DBA or Fictitious Name in Florida

DBA or Fictitious Name in FloridaOnce you have created your Florida business and registered it with the State, you should consider whether or not there will be another name under which you will operate your business. This is common for restaurants and other retail-type businesses and is referred to as a DBA or Fictitious name in Florida.

If your company is ABC, LLC, but the name of your restaurant is XYZ Food, then you should register XYZ Food as a “Doing Business As” (DBA), also known as a fictitious name in Florida. There are certain requirements that must be adhered to in order to fulfil the requirements for a DBA or fictitious name in Florida including a publication requirement.

If your business is not registered with the State of Florida and you are conducting business in Florida, then it is important to properly register your company immediately. Failure to do so could result in penalties that could stop your operations, fines, or other consequences.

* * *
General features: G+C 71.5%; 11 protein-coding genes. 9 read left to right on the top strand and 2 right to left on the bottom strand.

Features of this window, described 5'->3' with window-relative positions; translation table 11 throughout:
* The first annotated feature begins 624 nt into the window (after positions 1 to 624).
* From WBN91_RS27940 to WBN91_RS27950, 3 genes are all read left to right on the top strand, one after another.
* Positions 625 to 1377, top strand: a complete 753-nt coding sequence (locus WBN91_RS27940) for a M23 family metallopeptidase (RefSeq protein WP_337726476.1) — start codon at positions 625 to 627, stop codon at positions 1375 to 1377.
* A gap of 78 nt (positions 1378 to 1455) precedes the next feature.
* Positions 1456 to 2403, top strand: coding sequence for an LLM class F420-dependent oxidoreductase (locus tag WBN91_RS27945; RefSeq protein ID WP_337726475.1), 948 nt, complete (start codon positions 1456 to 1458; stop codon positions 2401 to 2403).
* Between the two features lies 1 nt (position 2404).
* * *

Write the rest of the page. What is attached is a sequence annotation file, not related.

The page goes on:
For owners of corporations, multi-member LLCs, and other companies with more than one owner, it is not only important that you properly register your business with the State, but it is also important that you company documents are properly drafted in order to protect your partnership, your company, and yourself.

Persons and companies operating under a DBA or Fictitious name in Florida may also want to consider applying for a copyright or trademark for that name and your logo in order to protect the brand of the company.

Choose Your Florida Company Name Carefully and Protect It

Florida company nameA South Florida condominium development recently changed its company name in order to avoid association with a terrorist group. The business, Isis Downtown, had developed a negative connotation because it had the same name as the al-Qaida splinter group ISIS.

When starting a business, it is very important to choose the Florida company name wisely. The name you choose is one of the most important aspects to marketing and creating a brand for your company, and you will spend significant time and money establishing the brand. Although your company may not share its name with a terrorist group, the name you choose could have either positive or negative connotations in different circumstances and cultures.